By NYLA ALCANTARA

11 years old  

Equal Pay Day started in 1996 by the National Committee on Pay Equity (NCPE). It is a day that highlights the issue of unequal pay between men and women. This issue is called the gender pay gap because of the difference between what men get paid and what women get paid. In order for women to make the same amount of money that men do, women have to work an extra four months. That’s why Equal Pay Day falls on April 2 each year. This date was based on data which showed that women earn 80 cents for every dollar that men earn; however, a 2018 report by the Institute for Women’s Policy Research (IWPR), which looked at women’s earnings in comparison to men across a 15-year period, found that women made just 49 cents for every dollar men made.

On June 10, 1963, the Equal Pay Act was signed into law, mandating that men and women get paid the same amount for the same work. Yet, to this day, men still get paid more than women do for the same work. This may happen because men make assumptions about women, such as women aren’t “bread winners” or the main person who earns money to support the family, so they don’t need to get paid as much.  However, a 2018 report from the National Domestic Workers Alliance (NDWA) and IWPR called “The Status of Black Women” said that despite the fact that Black women have to work an addition seven months to make the equivalent of what white men did from the previous year, they are the sole providers in over 80% of Black households. Low minimum wages, inequality in healthcare, and caregiving responsibilities contribute to the gap in pay.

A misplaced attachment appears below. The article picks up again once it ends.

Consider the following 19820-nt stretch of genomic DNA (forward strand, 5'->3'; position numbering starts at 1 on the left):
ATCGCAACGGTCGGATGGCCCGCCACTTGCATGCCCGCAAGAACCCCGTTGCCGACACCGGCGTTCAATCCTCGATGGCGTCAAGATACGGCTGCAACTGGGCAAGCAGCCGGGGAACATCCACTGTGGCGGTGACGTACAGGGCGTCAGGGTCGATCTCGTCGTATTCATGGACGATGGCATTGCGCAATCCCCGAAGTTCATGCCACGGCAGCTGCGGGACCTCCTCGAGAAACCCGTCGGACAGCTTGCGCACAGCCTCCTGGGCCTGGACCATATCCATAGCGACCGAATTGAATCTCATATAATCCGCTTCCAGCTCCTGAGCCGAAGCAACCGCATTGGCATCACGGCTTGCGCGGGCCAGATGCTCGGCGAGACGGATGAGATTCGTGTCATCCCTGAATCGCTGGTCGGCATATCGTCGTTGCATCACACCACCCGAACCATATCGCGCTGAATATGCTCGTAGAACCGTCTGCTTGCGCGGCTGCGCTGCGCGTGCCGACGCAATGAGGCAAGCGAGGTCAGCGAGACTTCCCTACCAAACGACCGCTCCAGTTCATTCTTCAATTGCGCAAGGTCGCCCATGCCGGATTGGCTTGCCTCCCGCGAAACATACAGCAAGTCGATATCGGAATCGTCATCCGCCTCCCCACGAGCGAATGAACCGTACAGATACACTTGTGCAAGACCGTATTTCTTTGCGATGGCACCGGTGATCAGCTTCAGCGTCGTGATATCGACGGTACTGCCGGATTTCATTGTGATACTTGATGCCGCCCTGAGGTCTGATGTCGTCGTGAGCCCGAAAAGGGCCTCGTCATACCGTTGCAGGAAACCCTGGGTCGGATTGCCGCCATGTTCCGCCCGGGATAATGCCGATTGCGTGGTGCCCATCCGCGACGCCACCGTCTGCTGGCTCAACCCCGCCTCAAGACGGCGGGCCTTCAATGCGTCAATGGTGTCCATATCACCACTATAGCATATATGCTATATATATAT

Also depending on one’s race, Equal Pay Day can be different. According to the NCPE, Asian-American women will have earned their equal pay by March 5 and white women by April 19. The pay gap is much worse for Latina, African-American and Native American women. African-American women will have earned about the same amount money as white men do by August 22, Native American women by September 23 and Latina women by November 20.

The IWPRh says that strengthening enforcement of equal employment opportunity policies and Title IX in education is also crucial to narrowing the gender wage gap.Title IX – Title IX of the Education Amendments Act of 1972 is a federal law that states: “No person in the United States shall, on the basis of sex, be excluded from participation in, be denied the benefits of, or be subjected to discrimination under any education program or activity receiving Federal financial assistance.” (see the center pages for more info)